Even regular films by the Children’s Film Foundation are known for a slightly ‘detached’ quality. As a result those with intentional fantastical themes were positively bizarre. The Monster of Highgate Ponds (1961), The Boy Who Turned Yellow (1972) and A Hitch in Time (1978), which have been remastered and released on DVD by the BFI under the collective name Weird Adventures, are three such titles. Starring such British stalwarts as Patrick Troughton and Sorcha Cusack, and produced by amongst others Alberto Cavalcanti, Michael Powell and Emeric Pressburger, these films encapsulate an era of British frivolity.
Here are three stories as enchanting as they are downright odd. Featuring a dragon-like monster from Malaysia who causes excitement amongst local inhabitants when he takes up residence in the ponds on Hampstead Heath, a boy who turns yellow when he meets an alien who can travel through the electrical grid system, and a nutty professor who uses two precocious school kids as guinea-pigs in his time-travelling experiments, these tales will both amuse and bemuse in equal measure. Some of the stories are better than others, though each does stand out for its own individual reason. The most enchanting, The Monster of Highgate Ponds, is also the quaintest due to the interaction of the children at centre of the story with their adult counterparts.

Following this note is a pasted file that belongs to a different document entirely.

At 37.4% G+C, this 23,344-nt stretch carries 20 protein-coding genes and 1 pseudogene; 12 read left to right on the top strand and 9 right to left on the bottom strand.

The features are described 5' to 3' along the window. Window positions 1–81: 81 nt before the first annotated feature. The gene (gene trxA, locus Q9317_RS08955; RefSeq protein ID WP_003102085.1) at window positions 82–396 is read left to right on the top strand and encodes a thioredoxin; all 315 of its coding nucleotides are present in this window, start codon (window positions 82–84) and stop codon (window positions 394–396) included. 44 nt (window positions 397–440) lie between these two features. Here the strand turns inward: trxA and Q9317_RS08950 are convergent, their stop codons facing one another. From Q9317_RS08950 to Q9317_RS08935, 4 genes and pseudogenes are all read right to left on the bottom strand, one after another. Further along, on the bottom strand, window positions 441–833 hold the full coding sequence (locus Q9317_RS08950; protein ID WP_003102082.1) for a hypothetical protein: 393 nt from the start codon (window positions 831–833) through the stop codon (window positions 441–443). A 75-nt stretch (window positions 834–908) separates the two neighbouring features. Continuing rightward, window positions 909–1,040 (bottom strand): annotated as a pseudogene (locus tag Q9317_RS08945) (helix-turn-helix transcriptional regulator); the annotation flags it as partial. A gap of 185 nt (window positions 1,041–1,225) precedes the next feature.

It’s also significant as an example of work by Halas and Batchelor who were the biggest animation studio in Britain before Aardman Animation came along, and who created the film’s lovable namesake. Of the other two films the freakiest is undoubtedly The Boy Who Turned Yellow. Largely forgettable it is worth watching for the scene where the central character John turns yellow whilst sitting in an underground carriage, which has the unmistakable surrealist air of filmmakers Powell and Pressburger. As for A Hitch in Time, the casting of Patrick Troughton as an eccentric, time-hopping scientist adds the only real interest to what is the weakest story.
Evocative and reminiscent of a time when children could walk home alone or play on London’s large expanses of parkland in safety and when their mother had tea on the table when they got back, some aspects of the films may seem as alien to the young audiences of today as the premises of their stories. However, in this the BFI’s Weird Adventures collection provides an image of lost innocence and escapism which, if honest, we all still hanker after.